What I Learned on My Summer Vacation

Sometimes I just post a smattering of thoughts. This is such a time.

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  • Time evaporates. Make use of what you have.
  • It’s a big world out there. Get lost in it sometimes.
  • When I grow up, I want to be carefree. And aware. Always.
  • Alone is good, but so are people. When meeting them, it’s easier to find flaws than positives, but more rewarding to make the effort for the latter.
  • Nothing pains me more than confessing I’ve not yet gotten around to an experience. So it’s time to get around to getting around to it.

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img_41253Every night I’ve been walking down to the cliff to look at the light changing on the mountains for a few minutes, smoke something, and ponder life.

It’s easy to forget how big and unforgiving nature is, and when I do, I think myself larger and more significant than I really am, and then my problems magnify in their “importance”.

To be reminded of my smallness and my not-even-a-cog-in-the-wheelness is what happens when I get my face too close to a mountain or a lot of rural dirt in my bike chain. I need that smallness reality check to confront the evil bigness of life’s challenges.

I require disconnection from the scattered pace of the real world sometimes; I’m reminded here how seldom I’ve done that in the last couple of years. I’ve let the concrete jungle make me its bitch. I’ve lost my soul a little as a result.

I’ve been the kind of person who’s not satisfied just getting out in nature, I have to pull an Ansel Adams and stop to watch how light moves across a landscape. There’s something mystical yet existential in watching light move. When shadows are cast from clouds in transit, or the line of pink from a sunset drops lower and lower on the horizon, it’s really hard to deny that time’s always moving and our existence doesn’t even leave a speck on the cosmic passage. The next thought should naturally be that our lives are similarly expansive landscapes, and the problems of today will be the forgottens of tomorrow. Why fret it now?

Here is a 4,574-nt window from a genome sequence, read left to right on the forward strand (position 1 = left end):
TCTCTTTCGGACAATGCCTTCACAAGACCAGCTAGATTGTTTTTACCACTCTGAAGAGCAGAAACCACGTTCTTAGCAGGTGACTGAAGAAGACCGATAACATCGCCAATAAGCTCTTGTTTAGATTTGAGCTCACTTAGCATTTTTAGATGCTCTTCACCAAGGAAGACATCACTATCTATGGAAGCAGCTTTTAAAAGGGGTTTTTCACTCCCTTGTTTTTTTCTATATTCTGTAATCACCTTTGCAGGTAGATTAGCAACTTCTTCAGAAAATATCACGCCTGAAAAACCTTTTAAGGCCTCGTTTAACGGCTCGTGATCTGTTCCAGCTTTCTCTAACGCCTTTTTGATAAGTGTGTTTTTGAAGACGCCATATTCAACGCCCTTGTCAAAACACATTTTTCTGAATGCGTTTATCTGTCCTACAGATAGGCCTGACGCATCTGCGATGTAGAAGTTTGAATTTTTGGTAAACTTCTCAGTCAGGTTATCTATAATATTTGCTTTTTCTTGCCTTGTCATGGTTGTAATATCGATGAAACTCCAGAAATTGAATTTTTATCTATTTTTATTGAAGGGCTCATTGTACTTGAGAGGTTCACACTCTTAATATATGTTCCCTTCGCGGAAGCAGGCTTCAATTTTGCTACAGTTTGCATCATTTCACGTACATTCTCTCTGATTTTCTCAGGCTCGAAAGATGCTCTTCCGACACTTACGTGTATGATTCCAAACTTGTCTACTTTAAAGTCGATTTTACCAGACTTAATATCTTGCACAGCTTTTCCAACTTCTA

Of course, my philosophical take on all this is lovely but naive. Harder done than said.

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When I’m on my game, there’s no one faster or wittier at the wisecracks, even in person. Zing-zing-zing. Trouble is, “on my game” is synonymous with “blue moon” and “hard to come by.”

I want to find that place from which my creativity comes. I want that electrical current of inspiration to go zapping through me more often. I love that hyper-alive feeling that comes from slaying with chuckles. And the writing thing could use a little boost, let’s face it.

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I still don’t believe the hype, but this is the only hype I want to believe. Wish I did.

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My grandmother, who died at 88 years old, apparently ate a McDonald’s hot fudge sundae every night. My aunt would deliver it. She lived till 88! Had a piece of chicken, took a nap, never woke up, how my aunt says she hopes she goes. Ha. Well, so do I, if I can reach 88 in reasonable health like Grandma. Damn! And a sundae every night!

*Note: The photo’s shot by me, frm Mission Hill Winery, and is not, sadly, the cliff I walk to. But, boy, is it nice. This is in Kelowna, BC, Canada’s Wine Country, with dozens of wineries that would probably blow your mind. I may review one here shortly when I enjoy my expensive bottle of small-batch  Black Cloud Wine this weekend.